catapult magazine

catapult magazine

Vol 7, Num 2 :: 2008.01.25 — 2008.02.08


Leaning, leaning

Music is one of the great spices of our lives. It’s poignant because it can often inspire moments of nostalgia or reflection when simple words cannot. Whether our poison lies in 80s music, classic-rock, jazz, blues, classical or hymns, the music helps us process the complexity of our human nature and circumstances.

One example of such powerful music can be found in Charles Laughton’s 1955 adaptation of David Grubb’s 1953 Depression-era novel, The Night of the Hunter. In a chilling exchange between Rachel (the iconic silent era actress Lillian Gish) and the Preacher (Robert Mitchum) we hear and see a visually stunning and brilliant use of the hymn “Leaning on the Everlasting Arms.” Like many hymns, its words find inspiration in suffering and loss and culminate in phrases that tug at the human heart. One such line is found in the chorus, “Leaning, leaning, safe and secure from all alarms.”

Regardless of race or creed, I think it’s safe to assume that all of humanity desires to be safe and secure. Rightfully so, we want cars that withstand impact with enough safety to ensure that our families will be safe if worse comes to worse. We want to know that our homes will be secure if someone should try to violate it. Ultimately, we don’t want to maybe, or probably, but certainly. If you parse it down to basic wants, life in many ways comes down to a joystick control. For this reality, this feeling of safety and security, many of us lean on our finances, some on faith and others on people. There’s no question that each of us is leaning on someone or thing, but the question is on whom or what and why.

These words—leaning, safe, secure—find no more a willing set of arms than the American Dream in relationship to people in search of hopeful prosperity. This phrase, the American Dream, is an inveterate spirit in our country. It speaks to something that each of us nurtures deep within ourselves. One of the ways in which we’re able to process this is through our art, which becomes a way for us to discourse about ideas, a common ground. Recently, a movie was released that I think touches subtly but profoundly on this subject.

Emerging from a five-year hiatus, Paul Thomas Anderson (Punch Drunk Love, 2002)  returns to the screen with a most enthralling epic in There Will Be Blood, a portrait painted with the broad strokes of greed and the vivid color palate of a lust for power.

Blood is a loose adaptation of muckraker Upton Sinclair’s Oil! (1927), and at its most simple it’s a story of greed. Alexis de Tocqueville put it this way: “I know of no other country where love of money has such a grip on men’s hearts.” It’s here that we find Daniel Plainview (Daniel Day-Lewis). Our tale begins down in the muck and mire, at the bottom of a well scratching for gold.  It’s lonely, aridly dusty and silent. We journey from his lowly days to his glory days as he raises a surrogate son, who emerges as his partner, and he vies for power in a small town against a young fiery revivalist preacher named Eli Sunday (Paul Dano). Herein we discover that the values which so stimulate the pursuit and realization of wealth and prosperity are also their very undoing.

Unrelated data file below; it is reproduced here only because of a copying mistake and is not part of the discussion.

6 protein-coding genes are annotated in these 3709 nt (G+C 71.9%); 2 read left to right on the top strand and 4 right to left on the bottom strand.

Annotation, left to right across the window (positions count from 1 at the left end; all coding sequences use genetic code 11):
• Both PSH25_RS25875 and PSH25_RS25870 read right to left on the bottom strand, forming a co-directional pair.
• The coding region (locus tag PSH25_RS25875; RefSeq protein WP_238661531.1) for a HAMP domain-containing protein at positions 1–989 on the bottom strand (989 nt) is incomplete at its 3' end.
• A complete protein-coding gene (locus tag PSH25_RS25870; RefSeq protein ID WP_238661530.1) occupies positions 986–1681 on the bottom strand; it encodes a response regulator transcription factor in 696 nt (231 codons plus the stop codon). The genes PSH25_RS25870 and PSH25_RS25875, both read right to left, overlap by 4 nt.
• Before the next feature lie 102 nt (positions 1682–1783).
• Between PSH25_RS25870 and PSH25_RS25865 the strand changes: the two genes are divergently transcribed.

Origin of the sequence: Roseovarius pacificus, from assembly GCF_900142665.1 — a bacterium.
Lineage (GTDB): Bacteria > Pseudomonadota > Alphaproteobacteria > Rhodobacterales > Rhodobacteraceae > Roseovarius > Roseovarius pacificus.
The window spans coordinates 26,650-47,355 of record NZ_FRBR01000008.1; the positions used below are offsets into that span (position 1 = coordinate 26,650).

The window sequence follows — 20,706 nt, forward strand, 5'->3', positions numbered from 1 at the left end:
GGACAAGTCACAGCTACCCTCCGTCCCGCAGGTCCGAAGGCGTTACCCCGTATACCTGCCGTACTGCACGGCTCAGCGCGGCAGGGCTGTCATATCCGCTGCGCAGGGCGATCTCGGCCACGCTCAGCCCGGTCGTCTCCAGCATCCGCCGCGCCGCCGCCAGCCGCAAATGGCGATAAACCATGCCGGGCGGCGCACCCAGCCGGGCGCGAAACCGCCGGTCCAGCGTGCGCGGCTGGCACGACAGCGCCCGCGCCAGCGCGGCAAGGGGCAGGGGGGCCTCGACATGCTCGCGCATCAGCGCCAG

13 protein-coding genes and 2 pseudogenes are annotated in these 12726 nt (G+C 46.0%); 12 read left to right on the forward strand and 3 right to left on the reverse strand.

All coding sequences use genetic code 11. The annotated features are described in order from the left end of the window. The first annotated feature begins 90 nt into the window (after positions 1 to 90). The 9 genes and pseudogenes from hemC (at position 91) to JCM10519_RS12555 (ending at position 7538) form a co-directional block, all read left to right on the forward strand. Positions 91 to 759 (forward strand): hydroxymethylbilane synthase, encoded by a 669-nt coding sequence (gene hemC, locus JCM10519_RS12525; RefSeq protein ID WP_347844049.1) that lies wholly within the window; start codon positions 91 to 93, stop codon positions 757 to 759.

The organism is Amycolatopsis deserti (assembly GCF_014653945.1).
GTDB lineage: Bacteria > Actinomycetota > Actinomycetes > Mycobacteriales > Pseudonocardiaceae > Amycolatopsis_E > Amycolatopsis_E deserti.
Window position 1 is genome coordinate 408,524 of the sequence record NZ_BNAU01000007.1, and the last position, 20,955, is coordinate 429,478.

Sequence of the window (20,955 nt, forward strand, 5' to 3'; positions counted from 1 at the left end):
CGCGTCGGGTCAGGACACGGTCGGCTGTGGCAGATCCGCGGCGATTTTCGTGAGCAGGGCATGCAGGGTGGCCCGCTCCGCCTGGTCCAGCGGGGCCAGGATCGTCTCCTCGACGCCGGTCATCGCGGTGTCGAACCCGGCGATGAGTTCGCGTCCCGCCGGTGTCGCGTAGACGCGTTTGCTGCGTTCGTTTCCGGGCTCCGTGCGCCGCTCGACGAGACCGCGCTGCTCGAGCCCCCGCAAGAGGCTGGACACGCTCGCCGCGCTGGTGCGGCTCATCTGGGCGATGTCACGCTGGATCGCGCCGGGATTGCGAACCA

As The New Yorker film critic David Denby poignantly notes, “Anderson has set up a kind of allegory of American development in which two overwhelming forces—entrepreneurial capitalism and evangelism—both operate on the border of fraudulence.” Blood features beautiful landscapes, both rugged and bucolic, utilizing the skill of cinematographer Robert Elswit as well as the composition of Radiohead guitarist Jonny Greenwood. Anderson has directed, penned and produced arguably one of the more palpable American portraits of recent memory. He does this by directing with skilled precision, utilizing a visual orchestration of opening silence and visual storytelling comparable to a Sergio Leone picture, letting the grimaces and crevices of gritty faces carve out our initial reactions. He offers us a rhythmic anthem of human labor, simple and rugged. Daniel Plainview, like a cancer, slowly permeates those around him, and us, and preys sinisterly upon simpletons with utter ruthlessness.  

The real strength of the film lies in the command of Daniel Day-Lewis, who is simply astounding. He takes over your mind, like a drug, not just with his words, but with his tone, his earthy pale and dirty skin, his eyes. It’s in him that, perhaps in the spirit of Upton Sinclair, Anderson has provided his own exposé of the American Dream in which the volatile human condition is on trial. In the end, Blood exacts this by giving us a captivating character that is a perfect balance of genial demonism. In other words, he’s not too sinister or minister but a combination that leaves you caught in the middle of the human condition’s age-old identity crisis, the ambivalent interchange of faith and family, poverty and prosperity, and man and God.

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